With the publication of her second novel, The Ninth Child, Sally Magnusson shows once again her skill at crafting thought-provoking fiction based loosely around fascinating yet little-known historical facts. Her debut novel, The Sealwoman’s Gift, shone a light on an episode of Icelandic history when pirates raided the coastline and abducted 400 individuals, forcing them into slavery in Algiers. Her latest book, The Ninth Child, is set much closer to home. Opening in Glasgow in 1856, when the city lived in fear of another devastating cholera outbreak, the reader is introduced to the protagonist, Isabel Aird, a doctor’s wife who has suffered multiple miscarriages and is struggling to find her place within genteel society. When her husband offers his services in support of an ambitious new engineering project to build a series of tunnels and aqueducts from Loch Katrine in the Trossachs to supply the city with fresh water, Isabel sees a move to the mountains as an opportunity for adventure.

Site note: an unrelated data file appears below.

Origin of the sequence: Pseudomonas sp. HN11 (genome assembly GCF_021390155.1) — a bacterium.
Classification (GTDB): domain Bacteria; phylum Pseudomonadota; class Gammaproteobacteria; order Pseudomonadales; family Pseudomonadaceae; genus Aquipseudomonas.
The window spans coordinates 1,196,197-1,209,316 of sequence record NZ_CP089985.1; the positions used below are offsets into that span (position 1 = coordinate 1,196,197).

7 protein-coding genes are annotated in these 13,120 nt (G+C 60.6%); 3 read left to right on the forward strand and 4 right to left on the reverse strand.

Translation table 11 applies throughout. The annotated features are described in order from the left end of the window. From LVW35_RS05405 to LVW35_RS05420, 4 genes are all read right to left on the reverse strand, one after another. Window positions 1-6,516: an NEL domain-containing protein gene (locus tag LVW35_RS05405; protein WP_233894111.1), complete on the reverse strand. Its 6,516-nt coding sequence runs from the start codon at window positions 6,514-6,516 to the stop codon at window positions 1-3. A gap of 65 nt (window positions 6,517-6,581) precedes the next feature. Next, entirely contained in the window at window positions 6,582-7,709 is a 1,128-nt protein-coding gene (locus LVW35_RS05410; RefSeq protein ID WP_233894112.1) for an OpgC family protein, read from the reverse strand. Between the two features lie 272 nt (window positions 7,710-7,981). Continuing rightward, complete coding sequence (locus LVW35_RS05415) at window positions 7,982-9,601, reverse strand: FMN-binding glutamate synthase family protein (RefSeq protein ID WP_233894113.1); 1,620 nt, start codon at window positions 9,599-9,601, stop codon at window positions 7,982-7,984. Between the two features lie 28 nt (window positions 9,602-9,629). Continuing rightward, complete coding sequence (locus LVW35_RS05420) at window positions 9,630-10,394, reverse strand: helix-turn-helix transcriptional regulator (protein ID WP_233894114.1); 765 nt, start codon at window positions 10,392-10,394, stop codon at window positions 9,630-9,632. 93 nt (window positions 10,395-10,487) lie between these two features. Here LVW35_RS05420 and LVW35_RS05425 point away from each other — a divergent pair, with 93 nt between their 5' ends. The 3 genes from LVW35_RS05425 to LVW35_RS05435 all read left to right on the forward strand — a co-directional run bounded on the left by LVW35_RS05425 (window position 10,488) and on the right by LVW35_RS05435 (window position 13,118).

Location plays a key part in The Ninth Child, particularly the superstition and myths surrounding Doon Hill and Loch Chon. It is there Isabel meets the enigmatic Reverend Robert Kirke and the novel veers from the historical into magical realism. Based on a real life minister and folklorist (Robert Kirk) enchanted by the ‘faerie’ underworld, Kirke befriends Isabel, although all is not as it seems. Both have suffered loss and turn to local folklore to supply answers as superstition swirls that faerie forces are being unleashed as the mountainside is blasted apart.
Magnusson cleverly juxtaposes Isabel’s new life in the mountains, enjoying both sunshine and shadows and where anything seems possible, with the harsh reality of the dirt, sweat and danger of Victorian industry booming around her.
A further strength of Magnusson’s writing is the use of three very distinct voices – that of Isabel, Kirke and Isabel’s pragmatic maid, Kirsty. Her facts are well-researched and deftly woven; the reader’s interest in the real Reverend Robert Kirke is peeked and perhaps a little more space for his intriguing life would have provided a greater understanding of such a unique individual.
The Ninth Child is a highly original exploration of fact meeting folklore, sweeping the reader to a time when the possibility of meeting ‘faerie’ folk was real. It is magical realism blended beautifully with historical fact.